What: “The Red Violin” film screening

When: 7 p.m. Saturday

Where: Tower Theatre, 835 NW Wall St., Bend

Cost: $7, plus fees

Contact: towertheatre.org or 541-317-0700

What: Elizabeth Pitcairn performs “The Red Violin” concert

When: 7:30 p.m. Oct. 7 (6:45 concert talk for ticketholders)

Where: Tower Theatre, 835 NW Wall St., Bend

Cost: $42, $10 children

Contact: highdesertchambermusic.com, info@highdesertchambermusic.com or 541-306-3988

Thanksgiving has an extra portion of meaning to violin virtuoso Elizabeth Pitcairn.

It was on Thanksgiving Day 1990 that she learned her family’s secret bidder had successfully won the 1720 Red Stradivarius at auction at Christie’s of London.

“These kinds of instruments, they don’t surface, except once in a lifetime,” she said. “And if it happens in your lifetime, it’s amazing.”

It picked up the name Red Stradivarius while in possession of 19th century Hungarian violinist Joseph Joachim. After the Christie’s auction, it was learned the instrument had been owned by relatives of composer Felix Mendelssohn, who had a quartet.

“So now, it’s known in history as the Red Mendelssohn Stradivarius,” Pitcairn said. “They were a very wealthy banking family, but amateur musicians, loved music. Then there was only one owner in between them and me, a kind of anonymous businessman from New York who was an amateur violinist who kept it secure in his private collection for 45 years.”

The instrument dates to what’s considered luthier Antonio Stradivari’s golden period, a 25-year stretch when he made what are considered the peak of his powers.

The 1720 Red Mendelssohn Stradivarius boasts both a high pedigree and an aura of mystery around it: Though the instrument’s recent history is accounted for, no one knows who owned it for nearly 200 years of its existence.

The case of the missing Stradivarius has led to much speculation among historians and writers across the media spectrum to speculate about the mystery of the Red Violin. Filmmaker Francois Girard is one of them, and on Saturday, you can catch a screening of his 1999 film, “The Red Violin,” which depicts the instrument and its keepers in a number of times and settings, including Vienna, China and Montreal.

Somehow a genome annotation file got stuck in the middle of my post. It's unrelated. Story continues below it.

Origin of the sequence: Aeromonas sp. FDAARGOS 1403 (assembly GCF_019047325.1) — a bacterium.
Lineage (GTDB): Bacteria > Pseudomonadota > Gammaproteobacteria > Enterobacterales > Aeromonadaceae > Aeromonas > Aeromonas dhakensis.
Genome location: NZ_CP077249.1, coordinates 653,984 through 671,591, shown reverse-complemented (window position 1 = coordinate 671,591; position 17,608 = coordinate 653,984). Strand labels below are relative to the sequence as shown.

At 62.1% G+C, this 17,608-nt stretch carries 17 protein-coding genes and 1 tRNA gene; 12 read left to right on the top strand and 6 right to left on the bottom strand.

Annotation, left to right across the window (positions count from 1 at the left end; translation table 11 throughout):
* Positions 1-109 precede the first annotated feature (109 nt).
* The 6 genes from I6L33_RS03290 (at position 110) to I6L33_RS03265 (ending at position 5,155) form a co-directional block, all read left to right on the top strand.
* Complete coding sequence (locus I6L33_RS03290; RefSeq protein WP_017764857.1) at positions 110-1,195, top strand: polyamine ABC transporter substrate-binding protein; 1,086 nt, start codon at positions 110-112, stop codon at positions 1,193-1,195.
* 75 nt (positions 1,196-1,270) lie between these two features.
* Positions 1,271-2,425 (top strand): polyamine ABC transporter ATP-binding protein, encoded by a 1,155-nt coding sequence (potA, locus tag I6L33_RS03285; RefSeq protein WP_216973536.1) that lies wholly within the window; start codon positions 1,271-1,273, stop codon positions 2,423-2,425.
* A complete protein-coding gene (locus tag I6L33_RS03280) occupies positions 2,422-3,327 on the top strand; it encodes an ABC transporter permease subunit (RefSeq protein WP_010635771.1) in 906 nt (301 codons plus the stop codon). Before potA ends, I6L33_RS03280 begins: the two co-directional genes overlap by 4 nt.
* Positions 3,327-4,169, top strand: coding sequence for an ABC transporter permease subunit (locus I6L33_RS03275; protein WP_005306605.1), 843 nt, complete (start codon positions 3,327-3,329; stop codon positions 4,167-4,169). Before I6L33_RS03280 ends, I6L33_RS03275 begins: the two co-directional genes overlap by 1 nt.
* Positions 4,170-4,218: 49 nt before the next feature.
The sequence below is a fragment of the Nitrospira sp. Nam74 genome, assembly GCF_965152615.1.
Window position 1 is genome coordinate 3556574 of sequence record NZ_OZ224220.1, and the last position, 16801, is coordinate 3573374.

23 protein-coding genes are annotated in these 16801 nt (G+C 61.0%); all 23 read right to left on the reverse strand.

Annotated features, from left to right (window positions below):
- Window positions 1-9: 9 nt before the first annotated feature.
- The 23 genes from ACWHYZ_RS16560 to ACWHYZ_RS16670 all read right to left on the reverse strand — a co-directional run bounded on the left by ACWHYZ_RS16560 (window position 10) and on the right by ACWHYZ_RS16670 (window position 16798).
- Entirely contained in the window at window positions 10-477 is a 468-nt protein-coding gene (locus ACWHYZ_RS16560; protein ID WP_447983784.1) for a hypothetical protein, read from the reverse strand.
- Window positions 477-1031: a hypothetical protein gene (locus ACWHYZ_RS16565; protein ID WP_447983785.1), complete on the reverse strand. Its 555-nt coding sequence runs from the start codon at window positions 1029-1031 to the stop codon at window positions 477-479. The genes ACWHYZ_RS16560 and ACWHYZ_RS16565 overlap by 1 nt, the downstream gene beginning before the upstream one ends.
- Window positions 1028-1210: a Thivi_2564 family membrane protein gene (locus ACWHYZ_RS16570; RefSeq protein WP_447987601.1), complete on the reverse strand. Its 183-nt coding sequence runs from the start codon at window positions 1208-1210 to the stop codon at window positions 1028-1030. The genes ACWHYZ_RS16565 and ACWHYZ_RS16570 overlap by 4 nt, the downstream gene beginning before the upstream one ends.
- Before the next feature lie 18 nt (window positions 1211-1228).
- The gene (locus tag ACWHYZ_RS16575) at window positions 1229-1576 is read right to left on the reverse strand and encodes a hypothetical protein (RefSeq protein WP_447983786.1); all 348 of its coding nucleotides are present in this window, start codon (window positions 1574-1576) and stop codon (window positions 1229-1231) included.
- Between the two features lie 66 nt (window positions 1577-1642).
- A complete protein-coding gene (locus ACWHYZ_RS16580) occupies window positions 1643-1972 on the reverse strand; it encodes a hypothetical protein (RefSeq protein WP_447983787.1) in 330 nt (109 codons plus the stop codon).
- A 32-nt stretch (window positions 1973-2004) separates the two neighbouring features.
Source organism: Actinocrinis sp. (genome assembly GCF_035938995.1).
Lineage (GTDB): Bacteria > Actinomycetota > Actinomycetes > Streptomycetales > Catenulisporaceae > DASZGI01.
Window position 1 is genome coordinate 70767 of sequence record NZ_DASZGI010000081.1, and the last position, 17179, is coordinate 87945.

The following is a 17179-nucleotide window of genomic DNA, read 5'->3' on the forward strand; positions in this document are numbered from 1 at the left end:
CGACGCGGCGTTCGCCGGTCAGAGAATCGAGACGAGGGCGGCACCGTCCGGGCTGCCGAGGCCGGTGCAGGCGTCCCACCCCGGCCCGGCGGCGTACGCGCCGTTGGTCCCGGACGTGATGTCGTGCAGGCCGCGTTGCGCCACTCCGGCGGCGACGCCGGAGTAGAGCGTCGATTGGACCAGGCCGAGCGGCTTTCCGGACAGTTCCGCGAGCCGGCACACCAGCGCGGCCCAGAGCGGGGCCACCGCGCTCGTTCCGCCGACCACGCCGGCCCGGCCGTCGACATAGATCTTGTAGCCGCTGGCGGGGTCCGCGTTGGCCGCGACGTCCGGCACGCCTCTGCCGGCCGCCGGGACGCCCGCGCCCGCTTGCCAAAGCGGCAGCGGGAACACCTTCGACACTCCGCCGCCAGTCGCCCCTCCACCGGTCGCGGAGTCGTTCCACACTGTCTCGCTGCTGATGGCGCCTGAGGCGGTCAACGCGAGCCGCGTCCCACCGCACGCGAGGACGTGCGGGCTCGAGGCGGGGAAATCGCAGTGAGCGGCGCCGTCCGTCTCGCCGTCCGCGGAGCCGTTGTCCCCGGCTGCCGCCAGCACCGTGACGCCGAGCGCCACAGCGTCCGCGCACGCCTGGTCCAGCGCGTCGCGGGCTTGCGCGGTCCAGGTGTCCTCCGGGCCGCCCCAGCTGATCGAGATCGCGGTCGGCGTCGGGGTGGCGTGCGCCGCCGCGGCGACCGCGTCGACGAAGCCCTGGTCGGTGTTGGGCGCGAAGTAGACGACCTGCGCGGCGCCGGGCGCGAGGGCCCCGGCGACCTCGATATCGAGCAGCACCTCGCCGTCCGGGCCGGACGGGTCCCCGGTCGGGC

Starring Samuel L. Jackson, the film’s score earned an Academy Award for composer John Corigliano. In addition to the screening, Pitcairn will share by way of video her experiences with the prized violin.

On the following weekend, you can get a look at the instrument in its present life with Pitcairn, who kicks off High Desert Chamber Music’s 2017-18 season with “The Red Violin” concert Oct. 7 at the Tower Theatre. She’ll be joined by pianist Louise Thomas in a program that includes Corigliano’s “Red Violin Chaconne” and Fritz Kreisler’s “Praeludium and Allegro.”

Glorious sound

Pitcairn hails from a musical family: her mother, Mary Eleanor Brace Pitcairn, was a Juilliard-trained cellist and her father, Laren Pitcairn, an opera singer. By the time she received the violin at 16, she was something of a veteran. She first picked up a violin at age 3; she made her orchestra debut at 14.

Listening to her tell the story of getting the violin, it’s easy to sense Pitcairn’s youthful excitement over the Red Mendelssohn Stradivarius.

“My mother took me over for a 24-hour trip from Pennsylvania to London,” Pitcairn said, recalling that she’d received “special permission from the auction house — and permission from my high school to miss a day of school.”